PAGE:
Texas is the reason. It’s home to the biggest skatepark in the USA. You can find this month’s featured photographer Lee Leal there to capture the stoke. It’s not easy trying to juggle and multi-task a handful of duties. Lee acts as photographer and team manager for Embassy Skateboards, a Texas based skateboard company that he manages along with his wife GiGi and John “TEX” Gibson. He’s been putting his camera to work since the 70’s. “My first camera was a Yashica. Shooting with film was always fun,” says Lee. He says his early influences were James Cassimus, Ted Terrebonne, Glenn Friedman, Jim Goodrich and MoFo. One of his most memorable images is the Chris Miller shot at Upland that J. Grant Brittain took. At the time it was so creative to put the camera on a stick. Lee is always up for a road trip. “Getting to travel around the globe doing what I love has been a blessing.” Every year he takes his Embassy crew to Australia, Europe and Brazil. “I’ve never been to Asia, so that’s on the bucket list. Taking action photos is no easy task. There’s so many variables that come into play: the lighting, angle, place, skate trick and camera, along with so many other variables have to be perfect.” One of his proudest moments is having his picture of Tony Hawk displayed in the Smithsonian Natural History Museum. “It’s a picture I took at the 80’s ALL DAY in Orlando, Florida. I was in the right place at the right time. He’s doing a tuck knee invert.”

So Lee, tell us what you think about the current skate scene in Texas and how that’s all changed in last few decades?
Let’s go back three decades during the vert renaissance. We had the first metal vert ramp EVER, the “Kahuna,” built for speed, feel the steel. The culture has changed, and it’s always evolving. Street skating has become mainstream. We grew up with punk rock blasting out the speakers. Nowadays it’s Hip Hop. Texas is home to the biggest skatepark in the country. It’s a Grindline build park and has the huge bowl shaped like Texas. The scene is strong in Texas. “Kingsfest” is something to look forward to each November. It’s our version of “Skatopia”. There are DIY spots popping up everywhere, the STOKE is real.

You’ve been doing this [taking skate photos] for longer than a lot of readers have even been alive, what are some of the pros and cons about the digital era we live in today? And what would you say you miss the most about shooting film?
Personally, I haven’t discovered any cons yet with DSLR cameras. Everything is at your fingertips. You can review the shot real time. It’s easier to setup the “slave mode” when shooting wireless flash. Most DSLR’s are equipped with video capabilities, and HD. It’s a good time for taking pictures. With shooting film, the margin of error is very thin. The film had to be certain speed. Faster 400, 800, 1600 shutter speed for action or dark lighting situations. Film has to be developed. I learned how to use a darkroom and chemicals in high school. There’s also the element of surprise, when you have 24 or 36 shots and only five are good. The final outcome using film cannot be matched with digital photography.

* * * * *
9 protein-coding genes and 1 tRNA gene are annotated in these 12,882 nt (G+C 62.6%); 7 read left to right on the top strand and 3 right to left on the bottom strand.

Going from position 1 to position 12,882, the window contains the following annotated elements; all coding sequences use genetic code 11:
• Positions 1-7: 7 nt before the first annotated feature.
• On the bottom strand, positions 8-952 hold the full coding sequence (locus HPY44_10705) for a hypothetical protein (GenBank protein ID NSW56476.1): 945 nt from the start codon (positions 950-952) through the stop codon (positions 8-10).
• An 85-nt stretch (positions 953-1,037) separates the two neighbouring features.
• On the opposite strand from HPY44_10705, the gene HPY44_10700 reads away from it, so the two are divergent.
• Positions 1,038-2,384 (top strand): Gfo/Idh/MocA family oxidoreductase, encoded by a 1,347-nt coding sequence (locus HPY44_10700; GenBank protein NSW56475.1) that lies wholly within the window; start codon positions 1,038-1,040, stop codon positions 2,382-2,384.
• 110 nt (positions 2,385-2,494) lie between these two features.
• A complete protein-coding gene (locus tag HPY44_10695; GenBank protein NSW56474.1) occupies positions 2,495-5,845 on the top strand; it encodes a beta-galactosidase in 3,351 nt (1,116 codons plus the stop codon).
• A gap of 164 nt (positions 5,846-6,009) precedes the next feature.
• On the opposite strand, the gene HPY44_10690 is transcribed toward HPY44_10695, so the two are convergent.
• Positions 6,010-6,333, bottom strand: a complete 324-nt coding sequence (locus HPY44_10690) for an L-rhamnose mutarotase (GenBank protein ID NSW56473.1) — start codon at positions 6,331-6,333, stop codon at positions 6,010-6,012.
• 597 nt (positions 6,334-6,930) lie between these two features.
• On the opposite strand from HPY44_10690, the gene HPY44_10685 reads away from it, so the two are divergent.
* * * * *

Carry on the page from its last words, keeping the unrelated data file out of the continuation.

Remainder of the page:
Embassy Skateboards, tell us a bit about them and what your role is for their growing success?
I actually wear lot of hats with that. We started Embassy in the heart of the recession in 2009. John “Tex” Gibson is my business partner. I grew up with most of the OG Texas dudes: Gibson, Ken Fillion, Todd Prince, Craig Johnson and Troy Chason. We built the foundation on the history and the Texas vibe. Henry Gutierrez from Virginia Beach brought me Collin Graham at a Jeff Phillips Tribute in 2010 we had in Dallas. I’ll never forget. He said, “Lee, I brought you a present.” Collin kills it! Social Media plays a big part in developing a brand. We’ve been blessed to have a top shelf artist in Shane Munce. He and I get together and develop the graphics. His style is perfect for us. It’s a total group effort from everyone involved. I wanted to have the Texas Outlaw Renegade feel to it. There are 20 rippers on the roster from every time zone, from Dave Duncan in Cali to Ivan Federico in Italy. We’re a little ole’ brand from Texas leaving a trail of dust in the wind.

What made you get into skate photography, and at the time, did you think this was gonna be a career move?
The first time I saw Steve Olson skate a pool in the mag. I’ve always loved taking pictures, I consider it an art form. I always knew I’d be involved in photography. Now I have to keep up with the “Joneses.” Keeping a presence on social media has created that job. Always being in demand of updated content (for Embassy) keeps me busy. Currently I shoot for JUICE Magazine, World Cup Skateboarding and AIS, just to name a few.

Who are some up-and-coming skaters that we should keep an eye on and what makes them so special?
In the vert world, it’s Moto Shibata from Japan; he’s from another planet…. Jimmy Wilkins, Alex Perelson. Up and coming, I’m a Kiko Fransisco fan, pure style and creativity.

When it’s all said and done, how would you like to be remembered?
Everybody wants something positive. I’m just a simple guy, living by the Golden Rule. I do it with integrity, honesty and a big attitude!

Anyone you’d like to thank or give a shout-out to?
I’d like to thank Chris Ortiz and BL!SSS for the opportunity. Everybody that is true to the core, who keeps the vibe alive. And all the OG photographers for the inspiration.

If you could shoot just one last session, who would it be with and where?
Jay Adams and Christian Fletcher surfing perfect left barrels at Pipeline.